More fire ants than usual this summer, experts say

We aren’t the only ones enjoying a warmer than usual winter. Fire ants are too.  An unseasonably warm winter is keeping the insects active.

“It could be a good year for fire ants and that means a bad year for people,” said Joshua King, an ant biologist at the University of Central Florida. “We’ve had no nights below freezing or near freezing and it’s also a little bit wetter, so those or favorable conditions for the fire ants to have a really good spring and summer.”

That means the venomous ant colonies are growing larger than usual, multiplying right under our feet.

“Another lovely Florida bug,” said Michelle Vaartjes, a resident of Orange County.

The most active months are on the horizon, according to King, who is sending out a warning about the potential for more fire ants than usual.

“More stung ankles and more concerns about fire ants in the yard,” he said.

“So, I’m just gonna stay in the house,” said Ashley Sanders, Orange County resident.

“Oh, it’s gonna be pretty bad,” said Isaac Brown, a specialist with Truly Nolen Pest Control.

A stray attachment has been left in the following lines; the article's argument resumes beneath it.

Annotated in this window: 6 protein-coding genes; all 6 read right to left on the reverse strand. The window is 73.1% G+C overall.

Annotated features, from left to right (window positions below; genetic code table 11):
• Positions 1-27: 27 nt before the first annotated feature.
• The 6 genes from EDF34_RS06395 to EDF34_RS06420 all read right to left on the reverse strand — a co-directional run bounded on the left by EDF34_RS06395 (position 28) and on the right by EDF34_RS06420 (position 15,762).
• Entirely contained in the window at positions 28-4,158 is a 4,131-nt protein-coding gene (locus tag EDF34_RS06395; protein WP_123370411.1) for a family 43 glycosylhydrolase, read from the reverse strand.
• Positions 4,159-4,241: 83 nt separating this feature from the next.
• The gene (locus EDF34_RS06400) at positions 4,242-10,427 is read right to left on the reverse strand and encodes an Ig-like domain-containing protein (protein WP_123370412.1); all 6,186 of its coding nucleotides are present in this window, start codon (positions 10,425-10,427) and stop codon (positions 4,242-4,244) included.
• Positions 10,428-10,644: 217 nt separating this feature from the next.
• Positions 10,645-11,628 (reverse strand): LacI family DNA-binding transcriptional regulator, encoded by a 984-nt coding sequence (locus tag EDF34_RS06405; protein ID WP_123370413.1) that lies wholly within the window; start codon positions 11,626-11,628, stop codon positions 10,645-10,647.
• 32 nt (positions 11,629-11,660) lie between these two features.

Brown is recommending people cover up when outdoors.

“When you’re working in the yard, always wear gloves, long sleeves, pants, boots or shoes, no opened toed shoes,” said Brown.

You don’t want your bare hand or foot touching a mound filled with aggressive ants. If you see a mound, it's best to stay away.

“I run from them when I see them,” said Sanders.

In the event that you do get bitten by one of these ants, the best thing to do is ice the area, elevate it to reduce swelling and take an antihistamine to help the itching.

Fire ant colonies can be killed by using a store-bought pesticide or having a pest control company do it for you.